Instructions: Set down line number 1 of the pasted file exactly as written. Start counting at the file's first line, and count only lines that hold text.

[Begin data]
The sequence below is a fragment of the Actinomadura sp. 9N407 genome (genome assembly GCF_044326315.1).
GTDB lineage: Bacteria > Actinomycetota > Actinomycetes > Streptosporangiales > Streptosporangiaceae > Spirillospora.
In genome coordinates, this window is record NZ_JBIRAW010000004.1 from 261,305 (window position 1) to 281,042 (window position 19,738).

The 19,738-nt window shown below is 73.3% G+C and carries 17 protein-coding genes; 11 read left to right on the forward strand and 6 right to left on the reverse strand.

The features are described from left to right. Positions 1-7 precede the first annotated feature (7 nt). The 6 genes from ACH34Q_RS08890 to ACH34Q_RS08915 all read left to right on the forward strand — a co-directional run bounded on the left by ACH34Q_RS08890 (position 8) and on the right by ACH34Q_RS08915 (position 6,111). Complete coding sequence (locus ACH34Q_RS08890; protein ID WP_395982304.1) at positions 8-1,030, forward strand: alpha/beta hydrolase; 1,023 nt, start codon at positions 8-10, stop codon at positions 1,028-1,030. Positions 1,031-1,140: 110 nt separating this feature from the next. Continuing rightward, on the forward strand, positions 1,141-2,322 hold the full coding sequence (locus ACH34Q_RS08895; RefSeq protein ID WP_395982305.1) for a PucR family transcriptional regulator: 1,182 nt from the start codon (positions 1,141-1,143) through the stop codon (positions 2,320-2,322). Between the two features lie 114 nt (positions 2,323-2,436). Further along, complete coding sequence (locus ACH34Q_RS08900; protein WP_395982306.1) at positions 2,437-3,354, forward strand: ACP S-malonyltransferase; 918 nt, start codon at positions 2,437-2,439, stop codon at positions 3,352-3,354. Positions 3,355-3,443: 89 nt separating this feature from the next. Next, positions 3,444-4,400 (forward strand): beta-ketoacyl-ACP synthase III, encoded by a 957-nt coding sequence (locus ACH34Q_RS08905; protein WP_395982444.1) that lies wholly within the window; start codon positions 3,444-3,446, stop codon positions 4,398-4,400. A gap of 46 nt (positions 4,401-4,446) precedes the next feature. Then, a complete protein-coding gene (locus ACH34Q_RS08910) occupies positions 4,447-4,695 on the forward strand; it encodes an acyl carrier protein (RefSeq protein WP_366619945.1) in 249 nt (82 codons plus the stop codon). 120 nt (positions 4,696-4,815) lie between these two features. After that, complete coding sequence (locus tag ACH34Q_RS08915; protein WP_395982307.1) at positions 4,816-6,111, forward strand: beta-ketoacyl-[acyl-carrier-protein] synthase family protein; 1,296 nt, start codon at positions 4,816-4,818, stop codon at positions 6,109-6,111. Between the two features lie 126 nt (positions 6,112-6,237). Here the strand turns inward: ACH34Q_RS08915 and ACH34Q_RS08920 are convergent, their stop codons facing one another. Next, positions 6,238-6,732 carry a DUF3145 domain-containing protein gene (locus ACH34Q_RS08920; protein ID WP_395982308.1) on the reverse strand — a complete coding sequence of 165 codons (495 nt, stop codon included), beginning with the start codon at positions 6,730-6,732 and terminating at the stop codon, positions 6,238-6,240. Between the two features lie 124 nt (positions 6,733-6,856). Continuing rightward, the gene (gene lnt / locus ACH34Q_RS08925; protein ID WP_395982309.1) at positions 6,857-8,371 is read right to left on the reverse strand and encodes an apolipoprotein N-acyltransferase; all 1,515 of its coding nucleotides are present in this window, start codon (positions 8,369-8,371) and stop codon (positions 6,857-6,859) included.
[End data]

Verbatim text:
The sequence below is a fragment of the Actinomadura sp. 9N407 genome (genome assembly GCF_044326315.1).